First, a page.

It is with respect to (iii) above that I contend my argument, whilst not necessarily a killer argument, is one worthy of consideration. If these factors trumpeted as evidence of rape culture apply equally (or to an even greater extent) across the spectrum of crimes then that removes one of the three ways that we could suggest that the treatment of rape and sexual violence, by that culture, is in any way out of the ordinary (in terms of permissivemness or pervasiveness).

By your statement you think differently. You clearly think that a society that minimises ALL crimes is best labelled a rape culture, though it isn't immediately obvious to me why. Wouldn't crime culture be a better term in this instance?

Oh, two last things:

I’ve seen this myself (he refers to arguments that men cannot control themselves and so are absolved of blame), the ever popular Evolutionary Psychology argument that rape is “natural”, men cannot help themselves.

Not sure whether this is deliberate dishonesty on your your part or whether I should cut you some slack and assume scientific ignorance? 
- Firstly, you are either implying a fallacious appeal to nature on the part of the evo-psych proponents or mischeviously conflating the evo-psych arguments of genetic predisposition with the idea of biological determinism. Either way, it is a cunt's trick you are trying to pull.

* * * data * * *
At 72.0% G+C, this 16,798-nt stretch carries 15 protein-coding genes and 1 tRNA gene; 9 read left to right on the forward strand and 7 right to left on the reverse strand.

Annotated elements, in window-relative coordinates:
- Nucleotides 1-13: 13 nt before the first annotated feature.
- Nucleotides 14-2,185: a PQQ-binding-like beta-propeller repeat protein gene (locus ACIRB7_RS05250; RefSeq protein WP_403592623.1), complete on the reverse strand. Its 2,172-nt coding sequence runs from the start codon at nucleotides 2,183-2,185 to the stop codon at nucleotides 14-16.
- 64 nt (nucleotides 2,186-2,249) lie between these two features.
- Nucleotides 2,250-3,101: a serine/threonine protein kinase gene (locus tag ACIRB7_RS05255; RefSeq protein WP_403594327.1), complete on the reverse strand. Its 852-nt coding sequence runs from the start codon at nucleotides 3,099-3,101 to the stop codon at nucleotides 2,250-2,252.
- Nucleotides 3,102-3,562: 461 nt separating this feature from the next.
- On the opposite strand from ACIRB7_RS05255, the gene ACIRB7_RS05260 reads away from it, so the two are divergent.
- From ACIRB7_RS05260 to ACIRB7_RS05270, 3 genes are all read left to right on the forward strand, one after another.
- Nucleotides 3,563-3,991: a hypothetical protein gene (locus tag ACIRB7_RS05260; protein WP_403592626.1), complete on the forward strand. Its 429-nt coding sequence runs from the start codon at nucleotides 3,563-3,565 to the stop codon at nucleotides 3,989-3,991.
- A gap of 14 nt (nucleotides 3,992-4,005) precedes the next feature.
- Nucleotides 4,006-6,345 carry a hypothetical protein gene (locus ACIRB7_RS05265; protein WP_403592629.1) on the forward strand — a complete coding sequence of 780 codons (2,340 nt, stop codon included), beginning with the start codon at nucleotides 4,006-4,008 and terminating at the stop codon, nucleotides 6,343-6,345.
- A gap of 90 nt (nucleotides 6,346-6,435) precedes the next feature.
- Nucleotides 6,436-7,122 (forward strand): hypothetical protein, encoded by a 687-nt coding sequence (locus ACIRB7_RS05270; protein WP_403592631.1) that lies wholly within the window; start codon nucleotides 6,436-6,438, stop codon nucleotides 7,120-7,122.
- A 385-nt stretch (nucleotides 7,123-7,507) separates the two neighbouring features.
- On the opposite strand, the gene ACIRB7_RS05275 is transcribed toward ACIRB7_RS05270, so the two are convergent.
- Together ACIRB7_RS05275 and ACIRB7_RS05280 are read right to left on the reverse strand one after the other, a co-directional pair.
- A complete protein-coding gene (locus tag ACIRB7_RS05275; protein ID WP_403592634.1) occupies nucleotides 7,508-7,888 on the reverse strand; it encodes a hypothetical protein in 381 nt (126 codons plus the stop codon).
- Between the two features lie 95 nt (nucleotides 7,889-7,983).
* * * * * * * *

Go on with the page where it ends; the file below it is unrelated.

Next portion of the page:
- Secondly, what is of greater relevance to the accusation of rape culture is societal attitudes to rape not individual predisposition to offend. So how come you are happy to mention that some evo-psych proponents make evolutionary arguments showing how rape my be an effective genetic strategy (for some) but don't mention the corollary they make which is their evo-psych argument for why cultures, societies and individuals hold rapists in such contempt and hold rape to be such a serious crime?  

Ignorance on your part Oolon or intellectual dishonesty? 

I am starting to suspect the latter.

it’s much easier to opine about what a brave hero you are for standing up to the feminazis 

Fuck you for putting words in my mouth Oolon. In 42 years I have never used the term Feminazis in either my written exchanges nor my verbal ones. If using such terminology is bad (as per the Dawkins/Benson accord, perhaps) then surely such false attributions are equally unacceptable.

Thanks for reading,


  1. Well done, Noel!